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Cocktail & Poster Display session

57P - Deciphering the role of E2F transcription factor-1 in glutamine metabolism


06 Mar 2023


Cocktail & Poster Display session


Katharina Huber


Annals of Oncology (2023) 8 (1suppl_2): 100896-100896. 10.1016/esmoop/esmoop100896


K. Huber1, R. Dreos2, S. Geller2, V. Barquissau2, D. Ziegler2, D. Tavernari3, A. Giralt2, H. Gallart-Ayala4, G. Ciriello3, J. Ivanisevic4, M. Pichler1, L. Fajas2

Author affiliations

  • 1 Division Of Oncology, Medical University of Graz, 8036 - Graz/AT
  • 2 Center For Integrative Genomics, UNIL - University of Lausanne, 1015 - Lausanne/CH
  • 3 Department Of Computational Biology, UNIL - University of Lausanne, 1015 - Lausanne/CH
  • 4 Metabolomics Unit, UNIL -University of Lausanne, 1015 - Lausanne/CH


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Abstract 57P


Metabolic reprogramming is considered as a hallmark of cancer and is clinically exploited as a target for therapy. The E2F transcription factor-1 (E2F1) regulates metabolic pathways and operates as an oncogene or tumor suppressor as evident by the observation that E2f1-knockout mice develop spontaneous tumors. This discrepancy warrants a detailed investigation how E2F1’s metabolic functions control cellular proliferation and tumor growth.


Taking advantage of mouse embryonic fibroblasts (MEFs), isolated from E2f1-wild-type (E2f1+/+) and E2f1-knock-out (E2f1-/-) mice as well as transcriptomic profiles (TCGA Pan-cancer study), we investigated the biological outcomes of altered E2F1 expression on glutamine metabolism.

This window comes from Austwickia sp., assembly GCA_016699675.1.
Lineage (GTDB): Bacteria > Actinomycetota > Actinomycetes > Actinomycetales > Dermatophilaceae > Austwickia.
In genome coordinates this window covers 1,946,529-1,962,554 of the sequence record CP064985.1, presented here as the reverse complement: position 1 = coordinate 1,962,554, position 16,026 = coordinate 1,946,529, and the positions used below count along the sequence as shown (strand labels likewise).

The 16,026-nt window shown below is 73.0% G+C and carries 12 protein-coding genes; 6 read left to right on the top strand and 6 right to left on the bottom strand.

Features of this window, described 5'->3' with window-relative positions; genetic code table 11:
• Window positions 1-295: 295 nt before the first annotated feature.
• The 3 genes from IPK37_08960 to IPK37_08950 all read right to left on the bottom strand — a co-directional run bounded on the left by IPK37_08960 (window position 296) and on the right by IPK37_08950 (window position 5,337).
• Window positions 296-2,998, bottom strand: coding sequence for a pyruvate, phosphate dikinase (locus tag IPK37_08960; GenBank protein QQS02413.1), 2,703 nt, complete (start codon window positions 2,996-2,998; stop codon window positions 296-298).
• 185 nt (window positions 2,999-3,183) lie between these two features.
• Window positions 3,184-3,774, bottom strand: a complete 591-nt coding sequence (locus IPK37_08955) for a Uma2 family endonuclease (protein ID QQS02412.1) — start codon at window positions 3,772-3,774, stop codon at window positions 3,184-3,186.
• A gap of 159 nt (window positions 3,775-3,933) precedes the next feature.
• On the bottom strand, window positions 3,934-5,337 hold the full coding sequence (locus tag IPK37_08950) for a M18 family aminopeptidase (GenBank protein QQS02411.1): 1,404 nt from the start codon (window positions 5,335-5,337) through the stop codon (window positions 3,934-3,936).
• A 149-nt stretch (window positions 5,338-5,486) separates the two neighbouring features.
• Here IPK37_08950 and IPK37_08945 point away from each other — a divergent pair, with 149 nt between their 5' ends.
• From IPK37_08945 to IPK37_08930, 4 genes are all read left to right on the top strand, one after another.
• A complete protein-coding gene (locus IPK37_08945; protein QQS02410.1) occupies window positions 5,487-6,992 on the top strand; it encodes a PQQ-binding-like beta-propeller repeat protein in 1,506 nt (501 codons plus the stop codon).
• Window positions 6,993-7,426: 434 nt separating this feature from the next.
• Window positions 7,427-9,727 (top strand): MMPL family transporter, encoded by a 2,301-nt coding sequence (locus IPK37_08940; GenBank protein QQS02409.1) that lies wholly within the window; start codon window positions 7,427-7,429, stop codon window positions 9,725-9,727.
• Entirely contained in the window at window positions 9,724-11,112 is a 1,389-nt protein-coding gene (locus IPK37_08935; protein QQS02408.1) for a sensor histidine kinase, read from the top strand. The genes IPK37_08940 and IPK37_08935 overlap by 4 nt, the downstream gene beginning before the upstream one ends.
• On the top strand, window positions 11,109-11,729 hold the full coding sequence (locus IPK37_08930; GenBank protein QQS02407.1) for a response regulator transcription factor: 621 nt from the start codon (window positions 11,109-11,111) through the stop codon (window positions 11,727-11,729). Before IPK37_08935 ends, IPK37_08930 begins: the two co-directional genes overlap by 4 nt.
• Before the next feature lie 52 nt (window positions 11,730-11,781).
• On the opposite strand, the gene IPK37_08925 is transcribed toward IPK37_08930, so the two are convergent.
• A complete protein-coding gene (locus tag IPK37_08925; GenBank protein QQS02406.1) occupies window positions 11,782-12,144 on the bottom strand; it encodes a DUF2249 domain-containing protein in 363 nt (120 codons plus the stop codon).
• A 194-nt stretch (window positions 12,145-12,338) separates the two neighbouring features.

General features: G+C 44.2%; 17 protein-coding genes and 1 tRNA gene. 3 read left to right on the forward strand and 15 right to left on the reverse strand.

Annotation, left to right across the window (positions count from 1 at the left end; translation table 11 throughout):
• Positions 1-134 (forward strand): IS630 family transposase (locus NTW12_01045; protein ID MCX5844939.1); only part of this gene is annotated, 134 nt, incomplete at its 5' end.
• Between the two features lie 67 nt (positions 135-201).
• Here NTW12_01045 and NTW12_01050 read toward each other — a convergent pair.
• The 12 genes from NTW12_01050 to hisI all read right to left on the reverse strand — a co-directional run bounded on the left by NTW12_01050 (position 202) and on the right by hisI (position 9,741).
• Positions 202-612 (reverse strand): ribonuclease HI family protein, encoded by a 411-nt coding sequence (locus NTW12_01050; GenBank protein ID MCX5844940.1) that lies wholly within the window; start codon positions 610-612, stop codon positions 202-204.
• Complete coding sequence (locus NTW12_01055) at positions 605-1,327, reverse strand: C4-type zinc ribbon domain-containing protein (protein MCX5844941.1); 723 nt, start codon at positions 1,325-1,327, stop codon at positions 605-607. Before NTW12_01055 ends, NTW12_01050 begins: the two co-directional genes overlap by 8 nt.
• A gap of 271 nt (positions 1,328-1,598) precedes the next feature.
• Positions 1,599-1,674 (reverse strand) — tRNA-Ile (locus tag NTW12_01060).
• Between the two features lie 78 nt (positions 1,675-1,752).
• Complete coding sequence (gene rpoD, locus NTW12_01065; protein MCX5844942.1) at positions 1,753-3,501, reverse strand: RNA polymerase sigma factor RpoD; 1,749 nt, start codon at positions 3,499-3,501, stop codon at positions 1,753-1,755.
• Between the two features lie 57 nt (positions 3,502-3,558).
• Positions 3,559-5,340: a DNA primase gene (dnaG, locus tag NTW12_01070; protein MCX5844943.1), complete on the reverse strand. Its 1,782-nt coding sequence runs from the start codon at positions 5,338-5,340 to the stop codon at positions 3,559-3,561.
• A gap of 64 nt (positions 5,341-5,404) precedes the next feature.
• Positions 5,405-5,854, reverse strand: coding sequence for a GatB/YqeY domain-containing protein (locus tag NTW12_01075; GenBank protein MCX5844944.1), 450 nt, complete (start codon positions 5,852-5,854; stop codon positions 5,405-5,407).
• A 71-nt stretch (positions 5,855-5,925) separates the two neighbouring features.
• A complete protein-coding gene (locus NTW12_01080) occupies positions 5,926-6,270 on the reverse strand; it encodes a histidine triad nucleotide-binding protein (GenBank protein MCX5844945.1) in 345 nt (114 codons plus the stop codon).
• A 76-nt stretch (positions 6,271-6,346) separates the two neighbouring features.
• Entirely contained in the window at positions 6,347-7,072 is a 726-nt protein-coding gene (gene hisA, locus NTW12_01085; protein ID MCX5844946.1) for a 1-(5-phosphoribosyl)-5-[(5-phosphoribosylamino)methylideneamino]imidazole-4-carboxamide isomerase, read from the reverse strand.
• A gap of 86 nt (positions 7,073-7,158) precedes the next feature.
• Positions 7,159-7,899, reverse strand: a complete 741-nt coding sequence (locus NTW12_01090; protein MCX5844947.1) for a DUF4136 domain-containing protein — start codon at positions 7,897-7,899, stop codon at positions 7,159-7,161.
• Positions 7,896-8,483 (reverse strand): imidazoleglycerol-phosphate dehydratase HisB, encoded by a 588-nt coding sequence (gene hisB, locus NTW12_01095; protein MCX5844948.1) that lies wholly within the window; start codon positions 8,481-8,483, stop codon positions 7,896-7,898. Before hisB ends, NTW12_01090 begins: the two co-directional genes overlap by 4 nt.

Our data indicate that E2F1 binds the promoter of several glutamine metabolic genes. Interestingly, the gene expression levels of genes in the glutamine metabolic pathway are strongly increased in mouse embryonic fibroblasts lacking E2F1 compared to E2f1+/+ MEFs. In addition, we confirm that E2f1-/- MEFs are more efficient in metabolizing glutamine and producing precursors for proliferation. Mechanistically, we observe a co-occupancy of E2F1 and MYC on glutamine metabolic promoters, increased MYC binding after E2F1 depletion and silencing of MYC decreases the expression of glutamine metabolic genes in E2f1-/- MEFs, suggesting that MYC contributes to increased glutamine metabolic gene expression in E2f1-/- MEFs. These features have also been observed in human patient samples in a screen of 21 different cancer types and showed high relevance in uterine carcinosarcoma and soft tissue sarcomas.


These results confirm increased proliferation upon E2F1 loss, which is dependent on glutamine metabolism. Altogether, our results suggest that E2F1 is a regulator of glutamine metabolism and highlights potentially new targets for cancer interventions.

Clinical trial identification

Editorial acknowledgement

Legal entity responsible for the study

M. Pichler and L. Fajas.


Austrian Science Fund (J4597-B), Swiss National Science Foundation grant (31003A_143369).


All authors have declared no conflicts of interest.

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